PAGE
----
To the list this particular cartoon proposes I would add "I'm a pastor of a small rural ND parish." Eyes glaze over every time!
I went to a continuing education class at my seminary three summers ago, while I was still at my call in SD, to learn about "PR for Churches." While the whole premise of that class is offensive to some, understandibly, I did learn a few things about making my then congregation more visitor friendly and accesible (without losing focus on the cross).
Anyhoo, most of the pastors at this class were from the metropolitan and outlying area. I found it absolutely fascinating how they treated me after they found out where I was serving (their universal underlying assumption seeming to be that SD is Nowheresville USA filled with people entirely alien to them).
A) immediately ignored me and anything I had to say from then on
B) took a patronizing attitude towards me and anything I had to say.
I'm sure the response would be even more amplified now that I'm in ND, since by many, this area is seen as the last place in the world you would ever have to want to go. Which is so very, very sad!!! Why do we, as people in ministry, have such deep-rooted prejudices about people, places, and kinds of ministry?? I mean, I know we're just people too, filled with the same foibles and weaknesses, but I have run into some the worst prejudice by those who are called my peers!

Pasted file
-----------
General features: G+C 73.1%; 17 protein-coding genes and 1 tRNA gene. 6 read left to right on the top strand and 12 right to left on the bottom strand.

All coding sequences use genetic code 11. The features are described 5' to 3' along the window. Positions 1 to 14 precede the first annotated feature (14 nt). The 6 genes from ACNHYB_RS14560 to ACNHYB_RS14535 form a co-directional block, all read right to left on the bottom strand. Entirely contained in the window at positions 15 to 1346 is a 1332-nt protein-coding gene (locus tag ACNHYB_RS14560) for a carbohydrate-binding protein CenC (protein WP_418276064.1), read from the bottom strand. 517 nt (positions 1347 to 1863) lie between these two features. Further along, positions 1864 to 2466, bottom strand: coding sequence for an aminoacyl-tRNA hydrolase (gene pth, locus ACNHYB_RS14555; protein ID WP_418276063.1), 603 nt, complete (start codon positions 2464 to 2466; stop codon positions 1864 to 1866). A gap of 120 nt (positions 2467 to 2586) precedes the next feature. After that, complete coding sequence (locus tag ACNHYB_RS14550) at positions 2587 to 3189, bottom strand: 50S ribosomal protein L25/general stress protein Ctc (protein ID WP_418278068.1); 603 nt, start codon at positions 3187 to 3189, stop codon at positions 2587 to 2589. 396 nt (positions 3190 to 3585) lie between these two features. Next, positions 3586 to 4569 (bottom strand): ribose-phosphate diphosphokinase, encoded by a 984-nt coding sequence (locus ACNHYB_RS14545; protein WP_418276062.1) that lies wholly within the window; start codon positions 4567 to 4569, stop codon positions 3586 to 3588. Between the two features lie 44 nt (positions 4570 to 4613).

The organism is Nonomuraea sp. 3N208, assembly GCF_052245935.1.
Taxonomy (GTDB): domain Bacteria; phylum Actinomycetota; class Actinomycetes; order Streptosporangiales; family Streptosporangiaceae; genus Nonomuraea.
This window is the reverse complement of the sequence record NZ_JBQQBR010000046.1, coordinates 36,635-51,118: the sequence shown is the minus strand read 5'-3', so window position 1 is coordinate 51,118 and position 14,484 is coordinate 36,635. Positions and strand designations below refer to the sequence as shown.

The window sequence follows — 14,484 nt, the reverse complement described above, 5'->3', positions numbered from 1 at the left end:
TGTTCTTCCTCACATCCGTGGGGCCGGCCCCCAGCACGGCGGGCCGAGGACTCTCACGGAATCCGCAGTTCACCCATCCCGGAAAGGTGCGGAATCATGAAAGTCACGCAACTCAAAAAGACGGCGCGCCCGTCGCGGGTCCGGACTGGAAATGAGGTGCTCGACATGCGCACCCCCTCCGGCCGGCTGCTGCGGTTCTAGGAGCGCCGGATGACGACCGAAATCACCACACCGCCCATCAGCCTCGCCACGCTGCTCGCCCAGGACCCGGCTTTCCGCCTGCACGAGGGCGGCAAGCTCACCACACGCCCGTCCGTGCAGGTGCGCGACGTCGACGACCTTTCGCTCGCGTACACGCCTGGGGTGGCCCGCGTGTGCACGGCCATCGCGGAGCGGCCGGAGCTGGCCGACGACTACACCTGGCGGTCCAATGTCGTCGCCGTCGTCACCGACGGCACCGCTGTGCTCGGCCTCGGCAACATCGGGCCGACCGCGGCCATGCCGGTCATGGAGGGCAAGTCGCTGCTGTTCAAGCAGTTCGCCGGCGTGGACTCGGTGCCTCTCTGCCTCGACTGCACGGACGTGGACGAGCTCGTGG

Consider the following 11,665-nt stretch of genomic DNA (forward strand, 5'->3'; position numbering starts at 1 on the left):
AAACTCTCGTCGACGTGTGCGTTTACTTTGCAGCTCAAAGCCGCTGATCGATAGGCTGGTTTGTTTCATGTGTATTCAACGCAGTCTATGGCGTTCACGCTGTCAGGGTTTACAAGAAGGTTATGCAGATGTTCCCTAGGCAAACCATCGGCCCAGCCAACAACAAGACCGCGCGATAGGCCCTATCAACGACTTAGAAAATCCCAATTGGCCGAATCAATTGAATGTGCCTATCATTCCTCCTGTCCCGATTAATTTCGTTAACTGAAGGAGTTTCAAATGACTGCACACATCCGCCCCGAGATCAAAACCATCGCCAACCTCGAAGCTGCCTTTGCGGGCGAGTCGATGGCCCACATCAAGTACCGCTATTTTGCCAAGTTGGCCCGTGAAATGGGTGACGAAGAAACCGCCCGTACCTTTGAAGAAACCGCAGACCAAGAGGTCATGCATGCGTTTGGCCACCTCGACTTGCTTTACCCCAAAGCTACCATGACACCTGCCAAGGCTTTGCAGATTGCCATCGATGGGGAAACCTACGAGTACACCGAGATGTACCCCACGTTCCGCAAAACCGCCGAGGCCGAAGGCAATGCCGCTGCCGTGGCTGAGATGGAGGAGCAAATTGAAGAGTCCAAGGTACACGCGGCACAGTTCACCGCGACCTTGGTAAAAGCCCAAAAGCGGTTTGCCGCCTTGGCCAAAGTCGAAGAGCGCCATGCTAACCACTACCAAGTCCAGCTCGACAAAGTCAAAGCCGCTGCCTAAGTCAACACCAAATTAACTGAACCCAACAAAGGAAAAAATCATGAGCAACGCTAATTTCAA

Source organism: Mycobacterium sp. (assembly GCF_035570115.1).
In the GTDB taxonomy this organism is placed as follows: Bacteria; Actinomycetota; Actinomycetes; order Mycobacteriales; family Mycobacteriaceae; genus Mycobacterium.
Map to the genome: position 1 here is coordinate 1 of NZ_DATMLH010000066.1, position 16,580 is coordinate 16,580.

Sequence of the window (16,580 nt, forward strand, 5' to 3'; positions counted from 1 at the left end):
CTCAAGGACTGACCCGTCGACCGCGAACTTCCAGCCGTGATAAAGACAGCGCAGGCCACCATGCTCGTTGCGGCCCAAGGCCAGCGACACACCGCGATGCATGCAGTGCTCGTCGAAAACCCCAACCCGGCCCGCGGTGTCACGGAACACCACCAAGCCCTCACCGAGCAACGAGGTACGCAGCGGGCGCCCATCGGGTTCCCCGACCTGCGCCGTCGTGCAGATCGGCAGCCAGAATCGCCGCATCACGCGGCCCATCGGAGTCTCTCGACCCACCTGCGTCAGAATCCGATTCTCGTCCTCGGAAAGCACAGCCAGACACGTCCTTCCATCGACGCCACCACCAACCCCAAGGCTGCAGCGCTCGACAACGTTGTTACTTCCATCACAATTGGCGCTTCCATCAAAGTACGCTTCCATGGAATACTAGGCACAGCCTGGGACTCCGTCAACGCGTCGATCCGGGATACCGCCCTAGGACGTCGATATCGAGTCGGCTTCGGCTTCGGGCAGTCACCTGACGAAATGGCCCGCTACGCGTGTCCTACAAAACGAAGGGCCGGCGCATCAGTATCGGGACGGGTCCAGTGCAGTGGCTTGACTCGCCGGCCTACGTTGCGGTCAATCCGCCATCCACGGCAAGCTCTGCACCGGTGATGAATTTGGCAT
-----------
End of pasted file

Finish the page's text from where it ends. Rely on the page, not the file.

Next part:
So what brought this on, you ask? I was in the Post Office today, which is part of the social center of my tiny town, chatting away with a few people, and it struck me so hard..."these are such good people. People who are doing their best to raise their families and get along. People who are hungry for Christ. People who are hungry to be involved in ministry. And a huge percentage of our church in the larger sense would turn their noses up at them and at this town." The thought made me sad. And that thought reinvigorated my committment to them, and my growing peace with my role amongst them. I can't be all that they want or need, but I can journey with them, encourage them, love them, and together we can live in Christ.
In the end, isn't that what really matters?